Last week, I
attended the 16th annual Top 10 Tech Trends panel held by the Churchill Club and Forbes. Here’s what some Silicon Valley V.C. firms are predicting will be the big tech trends over the next 5 years and the audience's reaction to these predictions.
Trend #1 –
Business Apps We Use Today Will be Reinvented
63% of audience agreed
There is a
big opportunity to transform business applications that workers use, similar to
the way that we use apps in our personal lives. Consumer apps can share
data immediately in real time. Better leveraging this model in the Enterprise can make people more
intelligent and collaborative in their work relationships as well.
It was pointed out that the gap between the enterprise and consumer experience
is likely due to the fact that consumer-facing businesses have historically been more motivated
by the end user experience.
Some panelists felt this trend was already happening and that it wasn't a new prediction.
Trend #2 – Digital
Disintermediation and the Fall of Banks
59% of audience agreed
There will be a fundamental restructuring of the legacy bank
industry with the emergence of start-ups offering digital wallets, peer-to-peer
lending and new currency approaches like Bitcoin.
It was pointed out that a lot of people are underserved by the banking industry
today and that algorithms can likely manage money better than people do.
There was a
mixed reaction from the panel about this happening in the next five years.
Trend #3 –
Smart Home Networks
87% of audience agreed
predicts that smart software platforms will reinvent Wi-Fi networks in the
home. There are hundreds of millions of home networks and home connectivity is
expected to explode over the next five years. The emergence of new products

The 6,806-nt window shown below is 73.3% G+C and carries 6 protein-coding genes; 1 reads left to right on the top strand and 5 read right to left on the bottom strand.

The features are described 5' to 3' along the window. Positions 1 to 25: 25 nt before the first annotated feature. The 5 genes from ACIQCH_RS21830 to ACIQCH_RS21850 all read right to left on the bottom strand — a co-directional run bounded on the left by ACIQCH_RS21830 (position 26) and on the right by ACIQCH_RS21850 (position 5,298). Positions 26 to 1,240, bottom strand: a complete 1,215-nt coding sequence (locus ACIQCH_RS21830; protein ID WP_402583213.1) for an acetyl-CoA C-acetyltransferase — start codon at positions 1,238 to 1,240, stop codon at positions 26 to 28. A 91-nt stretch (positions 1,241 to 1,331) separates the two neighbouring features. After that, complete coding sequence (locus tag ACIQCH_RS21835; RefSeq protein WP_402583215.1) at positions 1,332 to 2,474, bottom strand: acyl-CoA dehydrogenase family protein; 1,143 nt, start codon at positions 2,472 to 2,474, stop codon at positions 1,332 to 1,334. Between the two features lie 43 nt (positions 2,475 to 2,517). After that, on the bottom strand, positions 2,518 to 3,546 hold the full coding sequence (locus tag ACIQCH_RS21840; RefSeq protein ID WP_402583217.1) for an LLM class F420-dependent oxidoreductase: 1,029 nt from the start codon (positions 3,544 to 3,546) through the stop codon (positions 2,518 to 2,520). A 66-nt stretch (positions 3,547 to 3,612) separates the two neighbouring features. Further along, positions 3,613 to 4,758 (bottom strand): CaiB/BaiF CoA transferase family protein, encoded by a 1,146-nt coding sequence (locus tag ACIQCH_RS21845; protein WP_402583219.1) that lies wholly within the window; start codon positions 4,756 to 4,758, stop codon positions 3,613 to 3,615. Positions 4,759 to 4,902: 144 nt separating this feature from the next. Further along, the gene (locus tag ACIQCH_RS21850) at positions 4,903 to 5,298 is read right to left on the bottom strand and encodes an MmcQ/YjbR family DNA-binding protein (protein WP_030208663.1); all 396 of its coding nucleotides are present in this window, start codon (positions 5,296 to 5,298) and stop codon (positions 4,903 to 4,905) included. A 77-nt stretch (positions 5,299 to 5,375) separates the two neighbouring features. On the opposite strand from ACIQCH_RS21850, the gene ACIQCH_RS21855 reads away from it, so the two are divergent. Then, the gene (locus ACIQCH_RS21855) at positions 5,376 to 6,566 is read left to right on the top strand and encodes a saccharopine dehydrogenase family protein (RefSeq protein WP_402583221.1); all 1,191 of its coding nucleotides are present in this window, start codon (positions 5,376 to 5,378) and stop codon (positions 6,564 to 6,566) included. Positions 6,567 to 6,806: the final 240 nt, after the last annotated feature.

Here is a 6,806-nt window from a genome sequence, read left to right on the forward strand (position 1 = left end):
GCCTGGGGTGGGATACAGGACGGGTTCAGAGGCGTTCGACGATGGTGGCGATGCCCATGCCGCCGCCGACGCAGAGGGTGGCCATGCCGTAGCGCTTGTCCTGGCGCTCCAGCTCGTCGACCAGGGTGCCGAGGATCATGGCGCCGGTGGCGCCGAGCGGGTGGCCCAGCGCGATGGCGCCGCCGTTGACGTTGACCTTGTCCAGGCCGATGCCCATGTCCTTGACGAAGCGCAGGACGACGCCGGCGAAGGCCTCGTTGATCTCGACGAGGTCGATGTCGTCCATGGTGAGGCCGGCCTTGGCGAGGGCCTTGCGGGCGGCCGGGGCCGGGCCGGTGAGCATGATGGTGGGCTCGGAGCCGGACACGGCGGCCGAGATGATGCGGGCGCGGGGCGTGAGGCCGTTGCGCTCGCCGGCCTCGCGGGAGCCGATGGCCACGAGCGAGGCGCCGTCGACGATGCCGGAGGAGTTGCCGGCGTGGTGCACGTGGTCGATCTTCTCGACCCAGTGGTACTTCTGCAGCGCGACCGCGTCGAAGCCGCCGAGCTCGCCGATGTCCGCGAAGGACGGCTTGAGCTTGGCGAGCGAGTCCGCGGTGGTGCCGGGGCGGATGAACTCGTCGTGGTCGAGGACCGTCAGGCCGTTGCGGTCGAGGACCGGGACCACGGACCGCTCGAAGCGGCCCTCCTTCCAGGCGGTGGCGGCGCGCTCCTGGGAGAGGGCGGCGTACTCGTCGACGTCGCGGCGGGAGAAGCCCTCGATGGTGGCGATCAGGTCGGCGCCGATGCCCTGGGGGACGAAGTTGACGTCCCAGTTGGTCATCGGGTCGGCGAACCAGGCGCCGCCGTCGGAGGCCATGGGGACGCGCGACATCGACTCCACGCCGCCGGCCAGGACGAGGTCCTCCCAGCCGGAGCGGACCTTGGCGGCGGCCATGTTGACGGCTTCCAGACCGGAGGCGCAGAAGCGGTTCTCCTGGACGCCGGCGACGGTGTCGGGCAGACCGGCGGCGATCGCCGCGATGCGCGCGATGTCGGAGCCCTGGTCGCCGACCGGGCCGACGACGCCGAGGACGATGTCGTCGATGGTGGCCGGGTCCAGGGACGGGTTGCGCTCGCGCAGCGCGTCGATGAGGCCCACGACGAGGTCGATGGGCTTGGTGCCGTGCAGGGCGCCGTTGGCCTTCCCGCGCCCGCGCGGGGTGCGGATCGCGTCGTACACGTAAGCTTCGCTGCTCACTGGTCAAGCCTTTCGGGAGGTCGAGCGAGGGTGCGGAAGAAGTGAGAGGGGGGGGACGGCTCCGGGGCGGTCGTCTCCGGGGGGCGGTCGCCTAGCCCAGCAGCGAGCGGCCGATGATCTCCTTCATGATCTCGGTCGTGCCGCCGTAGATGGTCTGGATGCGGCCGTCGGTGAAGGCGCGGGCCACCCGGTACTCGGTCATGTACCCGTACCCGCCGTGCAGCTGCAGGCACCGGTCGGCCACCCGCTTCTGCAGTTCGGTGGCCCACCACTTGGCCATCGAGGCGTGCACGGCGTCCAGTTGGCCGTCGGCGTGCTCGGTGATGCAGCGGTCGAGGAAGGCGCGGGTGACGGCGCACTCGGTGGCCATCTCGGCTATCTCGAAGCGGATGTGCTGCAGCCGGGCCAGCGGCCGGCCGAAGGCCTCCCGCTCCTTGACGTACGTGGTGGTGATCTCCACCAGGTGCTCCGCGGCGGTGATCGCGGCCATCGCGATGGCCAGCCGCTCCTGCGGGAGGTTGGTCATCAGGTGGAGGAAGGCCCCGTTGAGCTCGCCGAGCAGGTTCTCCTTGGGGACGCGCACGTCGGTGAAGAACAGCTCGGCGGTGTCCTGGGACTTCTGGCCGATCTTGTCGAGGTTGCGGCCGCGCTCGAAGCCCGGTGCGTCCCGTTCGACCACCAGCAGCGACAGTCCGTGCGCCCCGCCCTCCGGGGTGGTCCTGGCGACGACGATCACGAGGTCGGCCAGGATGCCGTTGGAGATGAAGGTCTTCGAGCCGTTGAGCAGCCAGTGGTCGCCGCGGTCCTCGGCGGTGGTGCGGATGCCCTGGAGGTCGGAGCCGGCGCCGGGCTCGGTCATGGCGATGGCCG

provide an opportunity for technologists to build smart network stacks around them. In the near
future, your home could do things like let you know when your kids are home
Trend #4 –
The Healthcare Industry Mimics Kodak and Goes ‘Poof’
32% of audience agreed
capitalist believes that employers with more than 500 employees will start to
self insure, working directly with local healthcare providers in their
geography. There will be a move away
from physician networks and insurance companies acting as the middle man.
of panelists were skeptical this would occur in the next 5 years since
healthcare is a regulated industry.
Trend #5 –
The Last Second Economy
87% of audience agreed
The rise of
smart phones, instant access to actionable and contextual knowledge and the
fact that expectations for high service quality have become the norm (think
Uber and getting a ride any time you need it, where you need it) will drive
Imagine your child has fever at 2AM. Instead of going to an Urgent Care
location, you could consult with a doctor immediately via your smart phone.
A kid is stuck on a homework assignment that his parents can’t help with but
there is instant access to a tutor online.
B2B – A
person trying to start a company can instantly access other entrepreneurs to